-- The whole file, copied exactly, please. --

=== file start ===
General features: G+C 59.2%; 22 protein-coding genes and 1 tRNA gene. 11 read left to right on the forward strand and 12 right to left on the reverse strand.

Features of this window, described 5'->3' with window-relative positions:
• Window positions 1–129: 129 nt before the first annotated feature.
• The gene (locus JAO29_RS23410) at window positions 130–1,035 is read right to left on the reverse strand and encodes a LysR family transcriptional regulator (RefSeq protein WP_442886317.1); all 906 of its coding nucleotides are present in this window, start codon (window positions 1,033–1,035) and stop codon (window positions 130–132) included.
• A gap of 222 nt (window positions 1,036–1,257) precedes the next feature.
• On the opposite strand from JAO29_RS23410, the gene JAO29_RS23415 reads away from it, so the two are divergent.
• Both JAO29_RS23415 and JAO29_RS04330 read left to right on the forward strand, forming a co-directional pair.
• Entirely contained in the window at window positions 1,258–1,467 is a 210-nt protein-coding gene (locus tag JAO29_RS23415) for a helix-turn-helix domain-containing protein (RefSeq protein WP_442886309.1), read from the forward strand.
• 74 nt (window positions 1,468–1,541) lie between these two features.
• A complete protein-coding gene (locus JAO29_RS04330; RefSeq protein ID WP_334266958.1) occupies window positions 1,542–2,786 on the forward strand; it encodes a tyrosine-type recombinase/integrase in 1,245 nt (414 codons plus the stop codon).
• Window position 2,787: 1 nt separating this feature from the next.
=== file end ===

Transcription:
General features: G+C 59.2%; 22 protein-coding genes and 1 tRNA gene. 11 read left to right on the forward strand and 12 right to left on the reverse strand.

Features of this window, described 5'->3' with window-relative positions:
• Window positions 1–129: 129 nt before the first annotated feature.
• The gene (locus JAO29_RS23410) at window positions 130–1,035 is read right to left on the reverse strand and encodes a LysR family transcriptional regulator (RefSeq protein WP_442886317.1); all 906 of its coding nucleotides are present in this window, start codon (window positions 1,033–1,035) and stop codon (window positions 130–132) included.
• A gap of 222 nt (window positions 1,036–1,257) precedes the next feature.
• On the opposite strand from JAO29_RS23410, the gene JAO29_RS23415 reads away from it, so the two are divergent.
• Both JAO29_RS23415 and JAO29_RS04330 read left to right on the forward strand, forming a co-directional pair.
• Entirely contained in the window at window positions 1,258–1,467 is a 210-nt protein-coding gene (locus tag JAO29_RS23415) for a helix-turn-helix domain-containing protein (RefSeq protein WP_442886309.1), read from the forward strand.
• 74 nt (window positions 1,468–1,541) lie between these two features.
• A complete protein-coding gene (locus JAO29_RS04330; RefSeq protein ID WP_334266958.1) occupies window positions 1,542–2,786 on the forward strand; it encodes a tyrosine-type recombinase/integrase in 1,245 nt (414 codons plus the stop codon).
• Window position 2,787: 1 nt separating this feature from the next.